As we have seen, Chen Jingrun's health was poor even before he was hospitalised in 1973. Certainly despite the steady stream of outstanding research he produced, he struggled with illness. In November 1977 his admission to the No. 309 Liberation Army Hospital was arranged by Vice Premier Deng Xiaoping [6]:-
The news that the great mathematician Chen Jingrun was recuperating in the 309 hospital quickly spread, causing a sensation in the whole hospital. To be honest, everyone really wanted to see this genius mathematician, but they were too embarrassed to disturb him, so they always hid at the door. Looking around quietly, Chen Jingrun didn't say anything, but smiled at everyone.
You Kun was a 22-year old doctor studying at the hospital, and after she had met Chen Jingrun and they had got on well together, she was assigned to Chen Jingrun's ward as the doctor on duty. They became close friends and after Chen Jingrun left the hospital the two continued to communicate. Eventually Chen Jingrun, who had previously found talking to women difficult, asked her to marry him. They were married in Beijing on 25 August 1980 and their only child, a son Chen Youwei, was born in 1981.

In April 1984 Chen Jingrun, who was working at the Mathematical Institute of the Chinese Academy of Sciences in Beijing, cycled from his home to the Xinhua Bookshop. He was hit by a fast moving cyclist, was knocked unconscious, and was taken to hospital. When treating him for head injuries, the doctors realised that he had problems which were not a consequence of the accident and he was diagnosed with Parkinson's disease. A few months later, when getting off a bus, he was pushed by a crowd and again fell causing concussion. Although he made some slow progress, he was hospitalised for a long time and received many treatments, both Western and traditional Chinese. He returned to mathematics although his mental powers were seriously affected by his illness. All his papers after 1986 were joint ones and, because of Parkinson's disease, he probably was unable to make much of a contribution to them, although his students greatly appreciated working with such a famous mathematician. He died of pneumonia at the age of 63 years.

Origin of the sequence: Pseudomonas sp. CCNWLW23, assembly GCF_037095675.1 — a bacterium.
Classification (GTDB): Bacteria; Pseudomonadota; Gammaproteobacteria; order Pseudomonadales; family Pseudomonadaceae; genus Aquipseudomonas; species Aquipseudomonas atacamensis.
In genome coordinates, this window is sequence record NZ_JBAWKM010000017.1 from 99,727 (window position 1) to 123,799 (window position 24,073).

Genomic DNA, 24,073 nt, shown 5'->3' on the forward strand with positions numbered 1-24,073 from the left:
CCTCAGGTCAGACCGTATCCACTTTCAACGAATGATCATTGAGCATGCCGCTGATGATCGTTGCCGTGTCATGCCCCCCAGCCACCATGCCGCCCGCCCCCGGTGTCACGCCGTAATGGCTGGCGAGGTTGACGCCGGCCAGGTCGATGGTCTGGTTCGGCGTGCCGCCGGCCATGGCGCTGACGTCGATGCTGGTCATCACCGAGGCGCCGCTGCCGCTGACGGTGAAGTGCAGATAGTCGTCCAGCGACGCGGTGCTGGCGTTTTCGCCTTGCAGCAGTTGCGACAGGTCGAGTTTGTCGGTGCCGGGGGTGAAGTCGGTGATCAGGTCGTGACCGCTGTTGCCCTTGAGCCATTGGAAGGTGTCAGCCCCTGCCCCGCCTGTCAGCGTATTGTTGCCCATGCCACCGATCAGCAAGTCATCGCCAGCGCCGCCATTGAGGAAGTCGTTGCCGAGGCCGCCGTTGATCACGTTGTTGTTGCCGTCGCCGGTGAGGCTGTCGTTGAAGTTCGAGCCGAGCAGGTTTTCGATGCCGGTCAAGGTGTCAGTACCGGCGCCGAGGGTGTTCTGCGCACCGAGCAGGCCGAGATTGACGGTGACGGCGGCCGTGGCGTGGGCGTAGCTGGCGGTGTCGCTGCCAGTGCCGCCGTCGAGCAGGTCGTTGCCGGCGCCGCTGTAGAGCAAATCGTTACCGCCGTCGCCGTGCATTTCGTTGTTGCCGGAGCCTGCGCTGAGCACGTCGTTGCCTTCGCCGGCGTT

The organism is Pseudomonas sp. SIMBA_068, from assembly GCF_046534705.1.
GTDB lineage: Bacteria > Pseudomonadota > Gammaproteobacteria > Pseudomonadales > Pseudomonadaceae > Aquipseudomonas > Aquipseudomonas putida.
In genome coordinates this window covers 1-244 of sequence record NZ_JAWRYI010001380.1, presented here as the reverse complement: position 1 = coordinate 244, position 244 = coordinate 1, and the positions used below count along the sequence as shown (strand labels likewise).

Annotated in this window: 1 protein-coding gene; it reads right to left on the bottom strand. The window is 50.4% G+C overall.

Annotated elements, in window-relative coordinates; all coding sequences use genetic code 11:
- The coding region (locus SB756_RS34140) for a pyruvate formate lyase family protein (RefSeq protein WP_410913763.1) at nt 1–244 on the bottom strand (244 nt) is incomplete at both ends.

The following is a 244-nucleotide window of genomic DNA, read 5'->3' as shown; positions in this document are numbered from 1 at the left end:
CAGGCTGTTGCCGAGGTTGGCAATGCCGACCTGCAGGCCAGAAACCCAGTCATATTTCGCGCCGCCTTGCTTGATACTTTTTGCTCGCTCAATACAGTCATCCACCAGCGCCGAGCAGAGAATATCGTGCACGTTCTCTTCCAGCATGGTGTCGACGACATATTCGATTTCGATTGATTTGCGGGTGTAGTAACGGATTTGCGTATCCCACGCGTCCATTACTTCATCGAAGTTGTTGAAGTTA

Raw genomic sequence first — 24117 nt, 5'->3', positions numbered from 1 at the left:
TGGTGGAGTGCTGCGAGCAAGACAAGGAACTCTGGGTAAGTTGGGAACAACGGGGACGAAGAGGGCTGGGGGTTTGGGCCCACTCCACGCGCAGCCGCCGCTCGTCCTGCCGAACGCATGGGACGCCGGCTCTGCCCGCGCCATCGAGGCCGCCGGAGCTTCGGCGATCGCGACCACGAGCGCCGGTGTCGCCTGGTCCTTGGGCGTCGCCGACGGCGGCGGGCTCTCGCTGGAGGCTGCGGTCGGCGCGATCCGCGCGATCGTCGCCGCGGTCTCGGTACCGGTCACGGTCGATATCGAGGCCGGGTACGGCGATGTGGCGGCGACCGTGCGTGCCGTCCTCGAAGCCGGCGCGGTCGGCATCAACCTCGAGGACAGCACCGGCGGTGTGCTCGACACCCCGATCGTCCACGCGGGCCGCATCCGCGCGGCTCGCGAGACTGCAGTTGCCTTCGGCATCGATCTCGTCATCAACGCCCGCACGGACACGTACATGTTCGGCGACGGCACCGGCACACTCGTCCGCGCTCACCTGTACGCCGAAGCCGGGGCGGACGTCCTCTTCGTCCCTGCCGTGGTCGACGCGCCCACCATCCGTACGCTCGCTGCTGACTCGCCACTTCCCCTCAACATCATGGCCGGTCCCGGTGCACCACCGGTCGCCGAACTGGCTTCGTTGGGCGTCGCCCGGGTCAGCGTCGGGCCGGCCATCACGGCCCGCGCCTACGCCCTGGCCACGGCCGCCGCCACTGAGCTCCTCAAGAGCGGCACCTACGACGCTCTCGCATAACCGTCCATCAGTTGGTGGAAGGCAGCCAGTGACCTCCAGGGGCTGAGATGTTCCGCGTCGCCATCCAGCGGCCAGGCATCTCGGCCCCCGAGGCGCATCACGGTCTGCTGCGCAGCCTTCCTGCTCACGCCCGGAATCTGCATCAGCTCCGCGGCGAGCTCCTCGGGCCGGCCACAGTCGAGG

Following his death in 1996, his achievements continued to be honoured. In 1999 China issued a commemorative 80-yuan stamp "The Best Result of Goldbach Conjecture" with a silhouette of Chen Jingrun. On 19 September 2020 China issued a "Chen Jingrun, Mathematician" 1.20 renminbi yuan stamp with his portrait. See THIS LINK.

The Minor Planet Center, part of the Smithsonian Astrophysical Observatory, named asteroid 7681 Chenjingrun after him. In 2006, Xiamen University erected a seated bronze statue of Chen Jingrun near its School of Mathematical Sciences. The Chinese Academy of Sciences presents the Chen Jingrun Award for Young Talents.

References (show)

  1. About Chen Jingrun (Chinese), Department of the Central Committee of the Communist Party of China (2019).
  2. Biography of the mathematician Chen Jingrun, known as "the first person in Goldbach's conjecture" (Chinese), (2 February 2021).
  3. Chen Jingrun, Academician of Chinese Academy of Sciences, Mathematician (Chinese),陈景润/18067
  4. Chen Jingrun (Chinese),